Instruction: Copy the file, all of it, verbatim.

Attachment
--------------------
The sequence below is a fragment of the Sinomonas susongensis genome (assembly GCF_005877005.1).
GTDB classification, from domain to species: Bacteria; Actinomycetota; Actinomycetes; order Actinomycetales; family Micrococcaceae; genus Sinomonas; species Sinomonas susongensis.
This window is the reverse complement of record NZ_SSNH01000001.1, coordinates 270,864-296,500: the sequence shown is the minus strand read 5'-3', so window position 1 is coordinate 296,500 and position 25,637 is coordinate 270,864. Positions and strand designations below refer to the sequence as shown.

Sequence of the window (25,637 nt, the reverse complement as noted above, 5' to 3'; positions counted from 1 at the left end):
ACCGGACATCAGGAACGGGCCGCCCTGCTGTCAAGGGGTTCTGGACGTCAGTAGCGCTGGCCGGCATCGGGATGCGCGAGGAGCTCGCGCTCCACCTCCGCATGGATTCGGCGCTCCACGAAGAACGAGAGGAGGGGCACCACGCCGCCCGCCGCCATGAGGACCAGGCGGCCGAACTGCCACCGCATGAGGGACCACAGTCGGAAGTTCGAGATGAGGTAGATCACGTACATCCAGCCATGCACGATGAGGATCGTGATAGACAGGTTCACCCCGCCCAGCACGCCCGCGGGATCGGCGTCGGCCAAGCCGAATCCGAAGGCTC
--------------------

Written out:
The sequence below is a fragment of the Sinomonas susongensis genome (assembly GCF_005877005.1).
GTDB classification, from domain to species: Bacteria; Actinomycetota; Actinomycetes; order Actinomycetales; family Micrococcaceae; genus Sinomonas; species Sinomonas susongensis.
This window is the reverse complement of record NZ_SSNH01000001.1, coordinates 270,864-296,500: the sequence shown is the minus strand read 5'-3', so window position 1 is coordinate 296,500 and position 25,637 is coordinate 270,864. Positions and strand designations below refer to the sequence as shown.

Sequence of the window (25,637 nt, the reverse complement as noted above, 5' to 3'; positions counted from 1 at the left end):
ACCGGACATCAGGAACGGGCCGCCCTGCTGTCAAGGGGTTCTGGACGTCAGTAGCGCTGGCCGGCATCGGGATGCGCGAGGAGCTCGCGCTCCACCTCCGCATGGATTCGGCGCTCCACGAAGAACGAGAGGAGGGGCACCACGCCGCCCGCCGCCATGAGGACCAGGCGGCCGAACTGCCACCGCATGAGGGACCACAGTCGGAAGTTCGAGATGAGGTAGATCACGTACATCCAGCCATGCACGATGAGGATCGTGATAGACAGGTTCACCCCGCCCAGCACGCCCGCGGGATCGGCGTCGGCCAAGCCGAATCCGAAGGCTC